“TDKR” is always going to be my third-favorite Nolan Batman film, but it’s still a Nolan Batman film, and it lived up to my baseline expectations of camera-trickery, and jolting plot revelations. In the tradition of great trilogy-enders such as “Return of the Jedi” and “Return of the King,” this one isn’t likely to be remembered on equal footing. It performed its duty honorably, though, and for that, we can be thankful.

New ‘Cosmopolis’ teaser

Posted by – March 22, 2012

Every time I see Robert Pattinson in an image from David Cronenberg’s Cosmopolis adaptation, I can’t help but think how impossible it sounds to get Twilight readers buying Don DeLillo books. (I remember picking up my hardcover up off the clearance shelf at a Barnes & Noble years ago.) But I guess stranger things have happened.

Review: “Captain America: The First Avenger” (2011)

Posted by – August 4, 2011

Hollywood has its formulas for action flicks, screenwriters have their story beat quotas and Marvel Studios superhero films have to straddle the demands of savvy readers paying to see characters they love and the demands of audience members who have never heard of Captain America’s younger sidekick. This year, Marvel tasked Kenneth Branagh’s “Thor” with bringing Jack Kirby’s glowing, cosmic version of Norse mythology to the masses, and director Joe Johnston took on the task of interpreting World War II in the Marvel Universe for a modern audience in “Captain America: The First Avenger.”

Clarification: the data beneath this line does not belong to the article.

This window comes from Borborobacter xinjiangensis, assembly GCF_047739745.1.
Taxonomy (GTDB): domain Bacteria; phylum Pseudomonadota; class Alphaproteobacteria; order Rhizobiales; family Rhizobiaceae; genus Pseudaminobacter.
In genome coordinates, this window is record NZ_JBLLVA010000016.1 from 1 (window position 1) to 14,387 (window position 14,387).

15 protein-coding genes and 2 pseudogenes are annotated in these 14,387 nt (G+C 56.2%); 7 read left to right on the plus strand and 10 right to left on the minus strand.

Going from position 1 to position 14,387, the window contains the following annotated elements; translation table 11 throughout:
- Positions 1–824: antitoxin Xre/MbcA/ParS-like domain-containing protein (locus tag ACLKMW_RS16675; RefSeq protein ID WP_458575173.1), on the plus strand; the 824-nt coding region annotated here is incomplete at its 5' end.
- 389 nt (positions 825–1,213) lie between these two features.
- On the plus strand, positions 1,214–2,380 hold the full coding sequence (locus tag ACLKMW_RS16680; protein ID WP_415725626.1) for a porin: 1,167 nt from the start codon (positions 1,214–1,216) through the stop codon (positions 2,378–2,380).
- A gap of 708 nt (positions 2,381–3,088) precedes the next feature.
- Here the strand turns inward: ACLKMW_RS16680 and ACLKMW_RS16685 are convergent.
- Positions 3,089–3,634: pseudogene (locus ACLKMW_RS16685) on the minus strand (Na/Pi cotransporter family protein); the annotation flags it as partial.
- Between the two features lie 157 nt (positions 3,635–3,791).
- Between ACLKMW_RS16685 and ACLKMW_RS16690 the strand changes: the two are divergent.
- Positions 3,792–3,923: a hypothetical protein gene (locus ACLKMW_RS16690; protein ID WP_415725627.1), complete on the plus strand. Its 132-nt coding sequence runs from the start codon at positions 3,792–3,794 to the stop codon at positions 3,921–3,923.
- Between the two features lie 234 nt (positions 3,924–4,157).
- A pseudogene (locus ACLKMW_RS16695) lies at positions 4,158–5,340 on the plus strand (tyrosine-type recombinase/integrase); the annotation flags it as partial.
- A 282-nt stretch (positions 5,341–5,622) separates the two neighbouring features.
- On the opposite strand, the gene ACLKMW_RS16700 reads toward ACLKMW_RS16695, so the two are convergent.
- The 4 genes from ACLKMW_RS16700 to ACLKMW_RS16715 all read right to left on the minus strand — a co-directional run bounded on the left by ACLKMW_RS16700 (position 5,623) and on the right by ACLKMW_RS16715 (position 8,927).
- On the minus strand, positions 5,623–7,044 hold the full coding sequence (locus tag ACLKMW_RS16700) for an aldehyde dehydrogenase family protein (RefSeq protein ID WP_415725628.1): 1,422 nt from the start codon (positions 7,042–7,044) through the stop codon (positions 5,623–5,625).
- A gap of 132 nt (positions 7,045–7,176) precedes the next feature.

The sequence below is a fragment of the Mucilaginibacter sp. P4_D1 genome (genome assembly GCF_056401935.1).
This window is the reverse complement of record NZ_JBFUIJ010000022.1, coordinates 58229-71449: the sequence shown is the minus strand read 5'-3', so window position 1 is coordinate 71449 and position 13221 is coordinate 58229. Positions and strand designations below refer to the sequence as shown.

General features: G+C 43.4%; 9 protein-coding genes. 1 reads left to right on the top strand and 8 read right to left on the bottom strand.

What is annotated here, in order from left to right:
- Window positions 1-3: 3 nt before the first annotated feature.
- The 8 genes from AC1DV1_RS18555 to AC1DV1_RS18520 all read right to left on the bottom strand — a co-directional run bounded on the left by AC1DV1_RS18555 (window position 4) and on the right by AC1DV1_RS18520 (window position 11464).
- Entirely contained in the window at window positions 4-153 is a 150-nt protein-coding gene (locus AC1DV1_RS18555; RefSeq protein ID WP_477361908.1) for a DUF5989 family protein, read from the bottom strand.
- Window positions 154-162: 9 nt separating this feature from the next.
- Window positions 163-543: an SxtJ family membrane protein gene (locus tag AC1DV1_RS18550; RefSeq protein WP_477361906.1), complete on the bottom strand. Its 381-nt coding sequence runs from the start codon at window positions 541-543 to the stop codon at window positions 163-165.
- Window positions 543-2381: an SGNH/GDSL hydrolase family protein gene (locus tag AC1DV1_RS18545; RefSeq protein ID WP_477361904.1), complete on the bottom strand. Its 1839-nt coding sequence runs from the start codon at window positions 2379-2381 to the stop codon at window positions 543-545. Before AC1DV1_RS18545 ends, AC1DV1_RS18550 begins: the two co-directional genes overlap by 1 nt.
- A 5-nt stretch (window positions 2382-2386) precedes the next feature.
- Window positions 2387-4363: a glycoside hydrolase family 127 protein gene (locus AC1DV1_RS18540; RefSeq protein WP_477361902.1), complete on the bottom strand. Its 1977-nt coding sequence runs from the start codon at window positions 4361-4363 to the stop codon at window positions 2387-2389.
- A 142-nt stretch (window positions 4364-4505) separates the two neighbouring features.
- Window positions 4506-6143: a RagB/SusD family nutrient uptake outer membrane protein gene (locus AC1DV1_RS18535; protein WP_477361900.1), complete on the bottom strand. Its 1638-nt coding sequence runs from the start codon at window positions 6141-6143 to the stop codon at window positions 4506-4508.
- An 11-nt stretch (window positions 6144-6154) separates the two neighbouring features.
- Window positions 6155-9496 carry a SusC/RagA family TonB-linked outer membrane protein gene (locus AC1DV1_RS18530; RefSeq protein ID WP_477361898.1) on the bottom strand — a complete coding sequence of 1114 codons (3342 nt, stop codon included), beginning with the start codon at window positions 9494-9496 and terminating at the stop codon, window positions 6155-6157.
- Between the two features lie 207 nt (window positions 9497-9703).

Somehow he managed to do that and deliver punches to Hitler’s face in stereo while leaving the international audience-friendly scenes in this film sterilized of swastikas. Thus, like the Super Nintendo version of “Wolfenstein 3D” before it, “The First Avenger” told a hard-hitting WWII tale without Nazi flags and depicted massive pre-V-Day combat in Europe without any sign of the SS within miles.

Instead, the Red Skull’s (Hugo Weaving) forces act as stand-ins for the Nazis, breaking ranks from Hitler’s Third Reich and going rogue so that they can take over the world.

Yes, the story beats are predictable. Yes, there is a final video-game-plot-ready boss level (so to speak) at the end, and yes, a national hero injects himself with strength-boosting chemicals in order to physically perform better in combat without suffering any of the side effects that professional baseball players and wrestlers experience when they engage in similar practices.